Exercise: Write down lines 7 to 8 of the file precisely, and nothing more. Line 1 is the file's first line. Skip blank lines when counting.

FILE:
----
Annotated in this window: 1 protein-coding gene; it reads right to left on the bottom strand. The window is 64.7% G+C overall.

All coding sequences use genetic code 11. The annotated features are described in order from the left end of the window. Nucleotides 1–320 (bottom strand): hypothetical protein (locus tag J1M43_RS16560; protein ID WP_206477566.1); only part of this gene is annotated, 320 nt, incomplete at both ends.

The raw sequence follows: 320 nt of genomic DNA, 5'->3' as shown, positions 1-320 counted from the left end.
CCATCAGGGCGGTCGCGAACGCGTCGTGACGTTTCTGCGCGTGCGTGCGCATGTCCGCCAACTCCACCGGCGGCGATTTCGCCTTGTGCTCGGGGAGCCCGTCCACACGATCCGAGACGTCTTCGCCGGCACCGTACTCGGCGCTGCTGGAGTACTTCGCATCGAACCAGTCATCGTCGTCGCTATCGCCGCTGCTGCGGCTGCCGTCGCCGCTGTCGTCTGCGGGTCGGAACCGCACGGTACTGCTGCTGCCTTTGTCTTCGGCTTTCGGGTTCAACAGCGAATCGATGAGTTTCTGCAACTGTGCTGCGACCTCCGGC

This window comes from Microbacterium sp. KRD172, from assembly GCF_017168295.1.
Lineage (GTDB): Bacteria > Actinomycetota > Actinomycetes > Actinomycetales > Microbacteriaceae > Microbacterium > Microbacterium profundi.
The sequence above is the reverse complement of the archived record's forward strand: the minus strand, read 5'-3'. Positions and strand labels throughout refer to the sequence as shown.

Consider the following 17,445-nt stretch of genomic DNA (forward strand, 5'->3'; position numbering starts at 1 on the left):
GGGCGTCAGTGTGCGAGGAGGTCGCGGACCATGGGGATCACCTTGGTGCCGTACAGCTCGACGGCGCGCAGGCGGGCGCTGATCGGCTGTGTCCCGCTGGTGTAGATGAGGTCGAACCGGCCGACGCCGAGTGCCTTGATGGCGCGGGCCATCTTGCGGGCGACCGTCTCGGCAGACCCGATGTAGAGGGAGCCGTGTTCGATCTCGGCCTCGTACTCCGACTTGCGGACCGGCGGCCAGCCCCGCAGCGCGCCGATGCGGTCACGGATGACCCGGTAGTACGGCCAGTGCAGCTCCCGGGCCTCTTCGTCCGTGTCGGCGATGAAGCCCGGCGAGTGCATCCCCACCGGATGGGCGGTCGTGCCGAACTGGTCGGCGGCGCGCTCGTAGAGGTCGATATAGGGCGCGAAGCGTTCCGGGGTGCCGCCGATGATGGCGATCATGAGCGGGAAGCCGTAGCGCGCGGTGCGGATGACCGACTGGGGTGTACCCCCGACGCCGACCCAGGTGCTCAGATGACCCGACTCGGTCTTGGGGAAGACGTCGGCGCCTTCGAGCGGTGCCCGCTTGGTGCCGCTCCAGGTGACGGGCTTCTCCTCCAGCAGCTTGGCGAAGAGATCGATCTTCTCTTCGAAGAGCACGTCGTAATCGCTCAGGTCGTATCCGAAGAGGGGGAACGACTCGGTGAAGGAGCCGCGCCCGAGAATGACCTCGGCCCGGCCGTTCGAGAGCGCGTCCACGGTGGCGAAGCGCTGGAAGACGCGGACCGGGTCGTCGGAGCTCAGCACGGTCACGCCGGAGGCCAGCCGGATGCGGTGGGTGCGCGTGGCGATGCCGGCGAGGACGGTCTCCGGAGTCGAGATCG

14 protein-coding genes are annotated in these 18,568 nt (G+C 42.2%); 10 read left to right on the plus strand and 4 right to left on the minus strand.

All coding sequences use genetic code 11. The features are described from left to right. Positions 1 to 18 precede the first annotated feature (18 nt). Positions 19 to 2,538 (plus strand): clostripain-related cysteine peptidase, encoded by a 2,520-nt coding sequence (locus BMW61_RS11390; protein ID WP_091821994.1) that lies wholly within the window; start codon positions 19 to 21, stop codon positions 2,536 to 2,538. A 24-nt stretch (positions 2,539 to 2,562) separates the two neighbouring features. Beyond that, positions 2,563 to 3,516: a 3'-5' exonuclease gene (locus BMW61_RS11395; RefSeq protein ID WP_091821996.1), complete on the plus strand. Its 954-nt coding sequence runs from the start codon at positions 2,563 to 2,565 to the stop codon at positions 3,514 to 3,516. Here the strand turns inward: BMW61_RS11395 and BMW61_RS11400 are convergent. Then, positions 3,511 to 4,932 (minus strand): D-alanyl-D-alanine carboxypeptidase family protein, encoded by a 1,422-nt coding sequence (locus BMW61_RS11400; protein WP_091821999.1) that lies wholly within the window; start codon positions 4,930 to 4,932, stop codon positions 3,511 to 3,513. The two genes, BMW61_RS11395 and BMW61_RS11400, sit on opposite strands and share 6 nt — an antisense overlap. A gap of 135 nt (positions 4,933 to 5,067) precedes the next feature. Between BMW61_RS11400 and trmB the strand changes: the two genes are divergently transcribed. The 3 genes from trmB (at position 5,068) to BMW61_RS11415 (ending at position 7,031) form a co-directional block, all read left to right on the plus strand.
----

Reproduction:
The sequence above is the reverse complement of the archived record's forward strand: the minus strand, read 5'-3'. Positions and strand labels throughout refer to the sequence as shown.

Consider the following 17,445-nt stretch of genomic DNA (forward strand, 5'->3'; position numbering starts at 1 on the left):